Drinker Biddle & Reath LLP v. New Jersey Dep’t of Law & Public Safety, 421 N.J. Super. 489 (App. Div. 2011). Under settled caselaw, litigation discovery that is not filed with the court during the course of a case will normally remain confidential against requests by a non-party that the discovery be made public. The question in this case was whether production of discovery taken by private counsel in a case brought by a state agency (here, the New Jersey Department of Environmental Protection) could he compelled under either the Open Public Records Act, N.J.S.A. 47:1A-1 to -13 (“OPRA”) or the common law right of access. The panel upheld a lower court’s decision that OPRA did not compel production. The court remanded for reconsideration, however, as to the common law right of access. Judge Simonelli wrote the opinion.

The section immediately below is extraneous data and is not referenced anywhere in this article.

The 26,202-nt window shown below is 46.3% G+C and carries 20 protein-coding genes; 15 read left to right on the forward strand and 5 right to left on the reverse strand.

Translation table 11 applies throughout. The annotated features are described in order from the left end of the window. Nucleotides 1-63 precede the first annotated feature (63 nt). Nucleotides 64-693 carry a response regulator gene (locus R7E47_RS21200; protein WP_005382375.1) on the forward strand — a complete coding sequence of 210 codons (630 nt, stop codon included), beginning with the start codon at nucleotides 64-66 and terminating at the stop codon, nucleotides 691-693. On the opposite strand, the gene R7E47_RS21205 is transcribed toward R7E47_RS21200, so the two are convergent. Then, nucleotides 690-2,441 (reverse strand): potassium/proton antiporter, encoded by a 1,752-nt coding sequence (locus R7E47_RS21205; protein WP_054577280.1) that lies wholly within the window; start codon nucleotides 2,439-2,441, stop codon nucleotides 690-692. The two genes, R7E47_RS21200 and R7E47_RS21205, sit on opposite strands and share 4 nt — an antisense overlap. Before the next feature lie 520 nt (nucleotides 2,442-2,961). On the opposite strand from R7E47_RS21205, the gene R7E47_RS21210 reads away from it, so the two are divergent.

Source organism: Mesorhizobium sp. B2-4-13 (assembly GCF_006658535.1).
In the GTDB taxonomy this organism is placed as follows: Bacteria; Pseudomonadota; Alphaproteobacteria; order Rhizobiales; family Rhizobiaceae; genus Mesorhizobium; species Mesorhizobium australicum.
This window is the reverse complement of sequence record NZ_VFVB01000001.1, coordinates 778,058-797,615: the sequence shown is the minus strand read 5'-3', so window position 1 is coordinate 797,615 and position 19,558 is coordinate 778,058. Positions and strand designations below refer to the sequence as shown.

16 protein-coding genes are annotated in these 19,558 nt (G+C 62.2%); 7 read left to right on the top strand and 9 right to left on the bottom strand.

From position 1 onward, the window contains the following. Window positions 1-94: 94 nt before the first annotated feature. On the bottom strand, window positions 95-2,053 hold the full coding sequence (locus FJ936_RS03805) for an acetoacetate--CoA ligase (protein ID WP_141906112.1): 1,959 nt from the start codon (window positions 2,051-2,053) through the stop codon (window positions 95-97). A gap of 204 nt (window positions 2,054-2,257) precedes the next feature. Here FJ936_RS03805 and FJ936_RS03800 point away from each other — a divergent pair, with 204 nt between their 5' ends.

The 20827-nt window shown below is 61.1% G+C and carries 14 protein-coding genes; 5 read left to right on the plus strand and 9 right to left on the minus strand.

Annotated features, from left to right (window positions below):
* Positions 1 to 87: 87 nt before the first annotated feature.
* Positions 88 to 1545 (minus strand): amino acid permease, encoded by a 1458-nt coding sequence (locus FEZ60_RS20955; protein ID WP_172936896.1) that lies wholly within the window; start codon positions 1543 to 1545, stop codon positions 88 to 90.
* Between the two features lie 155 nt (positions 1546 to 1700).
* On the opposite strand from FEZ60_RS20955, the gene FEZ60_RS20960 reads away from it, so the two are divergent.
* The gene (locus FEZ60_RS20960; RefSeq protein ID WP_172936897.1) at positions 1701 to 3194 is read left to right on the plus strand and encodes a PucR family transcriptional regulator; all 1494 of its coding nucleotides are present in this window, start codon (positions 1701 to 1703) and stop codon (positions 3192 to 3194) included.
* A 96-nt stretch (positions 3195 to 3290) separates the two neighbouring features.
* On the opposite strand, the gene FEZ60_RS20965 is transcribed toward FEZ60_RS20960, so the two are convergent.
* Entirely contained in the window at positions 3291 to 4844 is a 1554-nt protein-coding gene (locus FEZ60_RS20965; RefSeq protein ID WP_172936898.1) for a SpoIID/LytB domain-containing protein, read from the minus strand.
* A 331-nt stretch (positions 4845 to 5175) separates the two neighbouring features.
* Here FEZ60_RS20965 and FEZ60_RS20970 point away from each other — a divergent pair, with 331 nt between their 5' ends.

The parties agreed that the discovery in question constituted “government records” that were subject to OPRA. But Judge Simonelli noted, quoting a Supreme Court decision issued earlier this year, that even under OPRA, “the public’s right of access [is] not absolute.” One provision of OPRA, N.J.S.A. 47:1A-9b, states that OPRA does not “abrogate or erode any … grant of confidentiality heretofore established or recognized by … judicial case law, which privilege or grant of confidentiality may duly be claimed to restrict public access to a public record or government record.”
Judge Simonelli held that the caselaw that exempts unfiled discovery from production to third parties, which pre-dates OPRA, remains effective after OPRA and, under the provision of OPRA quoted above, defeats an OPRA demand for production of that discovery. The panel remanded, however, the issue of whether the discovery material could be obtained under the common law right of access. A three-part test, which Judge Simonelli spelled out, governs that inquiry, and the lower court had not applied that test in reaching its decision.